Title: Noodling for Flatheads Moonshine, Monster ...
Publisher: Scribner, New York
Publication Date: 2000
Book Condition: Fine
Dust Jacket Condition: Fine
Signed: Signed by Author(s)
Edition: Book Club (BCE/BOMC)
Rare signed first edition. Book is fine, no marks other than author signature. Dustjacket fine also. Bookseller Inventory # 000198
Synopsis: The Old South is slow to give up its secrets. Though satellite dishes outnumber banjo players a thousand to one, most traditions haven't died; they've just gone into hiding. Cockfighting is illegal in forty-eight states, yet there are three national cockfighting magazines and cockpits in even the most tranquil communities. Homemade liquor has been outlawed for more than a century, yet moonshiners in Virginia still ship nearly one million gallons a year. Some of these pastimes are ancient, others ultramodern; some are illegal, others merely obscure. But the people who practice them share an undeniable kinship. Instead of wealth, promotion, or a few seconds of prime time, they follow dreams that lead them ever deeper underground. They are reminders, ultimately, that American culture isn't as predictable as it seems-that the weeds growing between its cracks are its most vital signs of life.
In these masterfully crafted essays, Burkhard Bilger explores the history and practice of eight such clandestine worlds. Like John McPhee and Ian Frazier, he introduces us to people whose spirit of individualism keeps traditions alive, from a fifty-something female coon hunter who spends 340 nights a year in the woods to a visionary frog farmer and a man whose arms are scarred by the eighty-pound catfish he catches by hand. A fluid combination of adventure, history, and humor, "Noodling for Flatheads" is evocative, intelligent, and wonder-fully weird-a splendid antidote to the sameness of today's popular culture.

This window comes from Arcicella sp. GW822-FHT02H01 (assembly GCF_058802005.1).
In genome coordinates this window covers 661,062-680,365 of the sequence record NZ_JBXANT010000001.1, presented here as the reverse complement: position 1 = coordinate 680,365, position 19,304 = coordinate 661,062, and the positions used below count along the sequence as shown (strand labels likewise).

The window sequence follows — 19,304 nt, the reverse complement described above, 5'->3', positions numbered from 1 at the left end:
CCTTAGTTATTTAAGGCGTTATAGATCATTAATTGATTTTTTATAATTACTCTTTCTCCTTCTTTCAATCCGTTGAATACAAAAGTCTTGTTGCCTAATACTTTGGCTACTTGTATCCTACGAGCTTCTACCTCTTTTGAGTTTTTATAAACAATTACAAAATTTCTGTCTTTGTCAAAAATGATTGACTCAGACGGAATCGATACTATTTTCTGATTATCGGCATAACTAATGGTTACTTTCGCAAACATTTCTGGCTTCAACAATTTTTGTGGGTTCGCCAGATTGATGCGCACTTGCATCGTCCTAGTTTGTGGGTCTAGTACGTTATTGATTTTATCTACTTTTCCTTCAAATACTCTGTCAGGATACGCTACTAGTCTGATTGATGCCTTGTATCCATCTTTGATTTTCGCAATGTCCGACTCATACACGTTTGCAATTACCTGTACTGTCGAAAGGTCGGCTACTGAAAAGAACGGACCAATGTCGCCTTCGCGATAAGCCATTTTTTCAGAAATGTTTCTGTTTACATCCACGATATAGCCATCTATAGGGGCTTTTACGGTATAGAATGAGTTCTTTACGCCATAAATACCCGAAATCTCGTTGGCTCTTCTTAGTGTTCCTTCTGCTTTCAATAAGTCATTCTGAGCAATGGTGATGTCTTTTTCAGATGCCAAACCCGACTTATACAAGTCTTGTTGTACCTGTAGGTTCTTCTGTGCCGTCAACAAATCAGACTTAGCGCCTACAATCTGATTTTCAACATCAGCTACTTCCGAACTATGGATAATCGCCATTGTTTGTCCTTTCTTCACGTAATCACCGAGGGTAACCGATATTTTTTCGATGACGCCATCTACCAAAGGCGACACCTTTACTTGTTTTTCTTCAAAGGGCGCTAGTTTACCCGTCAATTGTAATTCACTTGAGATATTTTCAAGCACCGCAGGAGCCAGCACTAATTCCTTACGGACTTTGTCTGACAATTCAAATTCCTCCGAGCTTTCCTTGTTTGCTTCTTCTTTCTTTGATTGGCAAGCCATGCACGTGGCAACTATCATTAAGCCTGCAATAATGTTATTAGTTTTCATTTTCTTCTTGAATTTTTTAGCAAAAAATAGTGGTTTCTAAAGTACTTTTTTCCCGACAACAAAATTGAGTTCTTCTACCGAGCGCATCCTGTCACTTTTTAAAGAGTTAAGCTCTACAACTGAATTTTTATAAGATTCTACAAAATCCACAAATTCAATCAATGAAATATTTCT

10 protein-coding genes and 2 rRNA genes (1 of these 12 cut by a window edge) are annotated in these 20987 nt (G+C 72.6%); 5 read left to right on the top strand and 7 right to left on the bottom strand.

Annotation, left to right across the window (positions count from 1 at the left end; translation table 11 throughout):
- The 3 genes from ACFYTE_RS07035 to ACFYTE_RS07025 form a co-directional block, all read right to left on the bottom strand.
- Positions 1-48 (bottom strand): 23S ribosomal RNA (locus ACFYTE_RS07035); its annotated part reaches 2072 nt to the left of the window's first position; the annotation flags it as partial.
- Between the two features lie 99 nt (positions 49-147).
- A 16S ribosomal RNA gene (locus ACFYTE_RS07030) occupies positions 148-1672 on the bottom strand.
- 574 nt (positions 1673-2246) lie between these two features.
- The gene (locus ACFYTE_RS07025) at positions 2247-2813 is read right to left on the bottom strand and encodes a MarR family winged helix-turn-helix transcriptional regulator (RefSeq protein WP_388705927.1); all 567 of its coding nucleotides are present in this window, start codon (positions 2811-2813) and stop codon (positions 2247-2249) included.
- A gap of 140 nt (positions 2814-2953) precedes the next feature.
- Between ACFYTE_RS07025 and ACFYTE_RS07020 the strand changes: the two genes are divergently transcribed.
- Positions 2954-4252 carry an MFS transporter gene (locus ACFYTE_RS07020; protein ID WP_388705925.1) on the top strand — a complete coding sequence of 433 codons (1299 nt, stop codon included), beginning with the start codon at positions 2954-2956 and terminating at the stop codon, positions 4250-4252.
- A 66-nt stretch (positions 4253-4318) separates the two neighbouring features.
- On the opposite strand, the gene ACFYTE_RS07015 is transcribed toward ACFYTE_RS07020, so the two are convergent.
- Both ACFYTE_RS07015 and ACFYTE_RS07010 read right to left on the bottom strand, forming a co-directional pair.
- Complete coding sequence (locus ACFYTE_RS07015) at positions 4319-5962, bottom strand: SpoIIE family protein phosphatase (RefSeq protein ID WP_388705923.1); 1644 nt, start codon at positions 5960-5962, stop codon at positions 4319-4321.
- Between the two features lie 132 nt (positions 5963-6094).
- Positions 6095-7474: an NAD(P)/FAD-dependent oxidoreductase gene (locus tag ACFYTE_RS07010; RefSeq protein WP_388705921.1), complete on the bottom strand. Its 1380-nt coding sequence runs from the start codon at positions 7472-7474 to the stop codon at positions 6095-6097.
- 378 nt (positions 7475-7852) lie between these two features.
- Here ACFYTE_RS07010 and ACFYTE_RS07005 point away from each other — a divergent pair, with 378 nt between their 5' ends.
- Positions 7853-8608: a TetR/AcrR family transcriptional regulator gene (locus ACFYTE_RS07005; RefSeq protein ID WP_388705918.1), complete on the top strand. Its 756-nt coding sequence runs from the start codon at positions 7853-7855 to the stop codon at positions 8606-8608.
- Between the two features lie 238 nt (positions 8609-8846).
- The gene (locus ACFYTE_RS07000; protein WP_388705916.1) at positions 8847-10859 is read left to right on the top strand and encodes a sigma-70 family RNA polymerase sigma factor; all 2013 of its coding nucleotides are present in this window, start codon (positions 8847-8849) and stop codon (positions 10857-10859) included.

Review: There are some preconceptions about southern traditions that need to be clarified. Moonshining is no longer the pastime of grizzled Deliverance yahoos, but a multimillion-dollar business laced with SWAT-style raids; squirrel brains probably aren't responsible for neurological disorders; and in Louisiana, a good cockfight is fun for the whole family. These are some of the enlightened reports delivered by Burkhard Bilger as he explores the stereotypical, eclectic habits of southerners from West Virginia to Oklahoma. Despite Bilger's journalistic pedigree (he is an editor with The Sciences and Discover, and has credits in The Atlantic and Harper's, where his cockfighting piece, "Enter the Chicken" previously appeared), he slips into nostalgia just enough to romanticize a squirrel hunt, or raise a game of backwoods marbles into an Olympic march of glory.
Bilger kicks off the tour from his hometown in Oklahoma, where he "noodles"--thrashes a limb around in catfish-thick waters--hoping to land a fabled 80-pound monster with his bare hands. In Louisiana he challenges the misgivings any nonenthusiast might have about cockfighting. Even though it's illegal in most of the country, the bloodsport is thriving in the Bayou State, replete with trade magazines, well-produced venues, and American Kennel Club-worthy breeding strategies. The same passion for efficiency goes into the moonshining business, where Bilger is taken under the wing of one of the few shiners willing to lead him through his sourmash operation. A few nights later, however, Bilger is on the other side, on a raid with the local sheriff. Squirrel-brain consumption is still popular in hamlets throughout Kentucky, even after a report published in the New England Journal of Medicine blamed a neurological disease on the dish. Frog legs, one Georgia entrepreneur claims, will soon replace chicken, and southern cooking--the kind that features chitlins, pigs feet, and collards--has become haute cuisine in Atlanta. Back in Oklahoma, Bilger connects with a coonhound trainer during a long night's raccoon chase, and he follows the success of a backwoods marble team who shaped their shooters in the granite-strewn streams of Tennessee. Bilger treats each eccentric character with a distant respect and hints at the melancholy of losing tradition, no matter how bizarre. --Lolly Merrell
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